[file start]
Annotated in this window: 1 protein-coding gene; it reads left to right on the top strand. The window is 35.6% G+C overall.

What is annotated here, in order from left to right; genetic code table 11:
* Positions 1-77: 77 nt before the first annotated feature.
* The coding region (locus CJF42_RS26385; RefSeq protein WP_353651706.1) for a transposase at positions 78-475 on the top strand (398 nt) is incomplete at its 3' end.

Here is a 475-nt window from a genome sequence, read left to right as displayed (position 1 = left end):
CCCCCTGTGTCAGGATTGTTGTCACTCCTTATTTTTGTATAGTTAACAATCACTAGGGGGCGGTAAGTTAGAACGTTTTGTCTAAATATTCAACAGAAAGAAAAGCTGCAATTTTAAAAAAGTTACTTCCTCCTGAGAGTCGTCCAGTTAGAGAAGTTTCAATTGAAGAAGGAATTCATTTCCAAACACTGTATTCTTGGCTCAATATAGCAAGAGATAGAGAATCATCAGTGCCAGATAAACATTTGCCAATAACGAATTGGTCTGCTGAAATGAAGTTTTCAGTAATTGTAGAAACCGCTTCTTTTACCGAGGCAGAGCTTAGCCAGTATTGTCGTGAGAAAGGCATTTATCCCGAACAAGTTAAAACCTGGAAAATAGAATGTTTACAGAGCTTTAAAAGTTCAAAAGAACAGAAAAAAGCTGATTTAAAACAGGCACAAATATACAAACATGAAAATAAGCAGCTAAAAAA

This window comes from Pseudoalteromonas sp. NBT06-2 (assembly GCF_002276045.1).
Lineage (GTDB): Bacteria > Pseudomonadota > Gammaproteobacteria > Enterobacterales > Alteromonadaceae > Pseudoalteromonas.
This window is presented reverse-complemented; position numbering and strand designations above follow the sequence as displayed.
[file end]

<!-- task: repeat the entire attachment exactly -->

Annotated in this window: 1 protein-coding gene; it reads left to right on the top strand. The window is 35.6% G+C overall.

What is annotated here, in order from left to right; genetic code table 11:
* Positions 1-77: 77 nt before the first annotated feature.
* The coding region (locus CJF42_RS26385; RefSeq protein WP_353651706.1) for a transposase at positions 78-475 on the top strand (398 nt) is incomplete at its 3' end.

Here is a 475-nt window from a genome sequence, read left to right as displayed (position 1 = left end):
CCCCCTGTGTCAGGATTGTTGTCACTCCTTATTTTTGTATAGTTAACAATCACTAGGGGGCGGTAAGTTAGAACGTTTTGTCTAAATATTCAACAGAAAGAAAAGCTGCAATTTTAAAAAAGTTACTTCCTCCTGAGAGTCGTCCAGTTAGAGAAGTTTCAATTGAAGAAGGAATTCATTTCCAAACACTGTATTCTTGGCTCAATATAGCAAGAGATAGAGAATCATCAGTGCCAGATAAACATTTGCCAATAACGAATTGGTCTGCTGAAATGAAGTTTTCAGTAATTGTAGAAACCGCTTCTTTTACCGAGGCAGAGCTTAGCCAGTATTGTCGTGAGAAAGGCATTTATCCCGAACAAGTTAAAACCTGGAAAATAGAATGTTTACAGAGCTTTAAAAGTTCAAAAGAACAGAAAAAAGCTGATTTAAAACAGGCACAAATATACAAACATGAAAATAAGCAGCTAAAAAA

This window comes from Pseudoalteromonas sp. NBT06-2 (assembly GCF_002276045.1).
Lineage (GTDB): Bacteria > Pseudomonadota > Gammaproteobacteria > Enterobacterales > Alteromonadaceae > Pseudoalteromonas.
This window is presented reverse-complemented; position numbering and strand designations above follow the sequence as displayed.